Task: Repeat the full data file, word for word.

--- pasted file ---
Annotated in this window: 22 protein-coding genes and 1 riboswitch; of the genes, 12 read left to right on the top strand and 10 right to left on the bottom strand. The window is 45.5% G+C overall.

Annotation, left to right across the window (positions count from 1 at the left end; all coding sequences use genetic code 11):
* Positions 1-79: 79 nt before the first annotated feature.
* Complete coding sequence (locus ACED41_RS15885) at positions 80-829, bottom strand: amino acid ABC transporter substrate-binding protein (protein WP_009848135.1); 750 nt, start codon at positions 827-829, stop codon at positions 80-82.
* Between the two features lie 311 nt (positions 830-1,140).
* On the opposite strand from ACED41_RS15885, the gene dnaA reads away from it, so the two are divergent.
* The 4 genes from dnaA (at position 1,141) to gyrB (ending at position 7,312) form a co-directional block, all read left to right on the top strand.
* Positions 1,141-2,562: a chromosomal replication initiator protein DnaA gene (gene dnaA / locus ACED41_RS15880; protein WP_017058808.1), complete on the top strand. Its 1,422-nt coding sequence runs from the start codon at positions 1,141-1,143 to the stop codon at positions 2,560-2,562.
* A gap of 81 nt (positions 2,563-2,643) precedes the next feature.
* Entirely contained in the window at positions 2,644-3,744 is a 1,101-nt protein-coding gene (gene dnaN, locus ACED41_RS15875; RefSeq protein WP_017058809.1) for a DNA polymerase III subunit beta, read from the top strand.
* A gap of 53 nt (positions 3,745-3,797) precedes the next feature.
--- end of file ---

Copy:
Annotated in this window: 22 protein-coding genes and 1 riboswitch; of the genes, 12 read left to right on the top strand and 10 right to left on the bottom strand. The window is 45.5% G+C overall.

Annotation, left to right across the window (positions count from 1 at the left end; all coding sequences use genetic code 11):
* Positions 1-79: 79 nt before the first annotated feature.
* Complete coding sequence (locus ACED41_RS15885) at positions 80-829, bottom strand: amino acid ABC transporter substrate-binding protein (protein WP_009848135.1); 750 nt, start codon at positions 827-829, stop codon at positions 80-82.
* Between the two features lie 311 nt (positions 830-1,140).
* On the opposite strand from ACED41_RS15885, the gene dnaA reads away from it, so the two are divergent.
* The 4 genes from dnaA (at position 1,141) to gyrB (ending at position 7,312) form a co-directional block, all read left to right on the top strand.
* Positions 1,141-2,562: a chromosomal replication initiator protein DnaA gene (gene dnaA / locus ACED41_RS15880; protein WP_017058808.1), complete on the top strand. Its 1,422-nt coding sequence runs from the start codon at positions 1,141-1,143 to the stop codon at positions 2,560-2,562.
* A gap of 81 nt (positions 2,563-2,643) precedes the next feature.
* Entirely contained in the window at positions 2,644-3,744 is a 1,101-nt protein-coding gene (gene dnaN, locus ACED41_RS15875; RefSeq protein WP_017058809.1) for a DNA polymerase III subunit beta, read from the top strand.
* A gap of 53 nt (positions 3,745-3,797) precedes the next feature.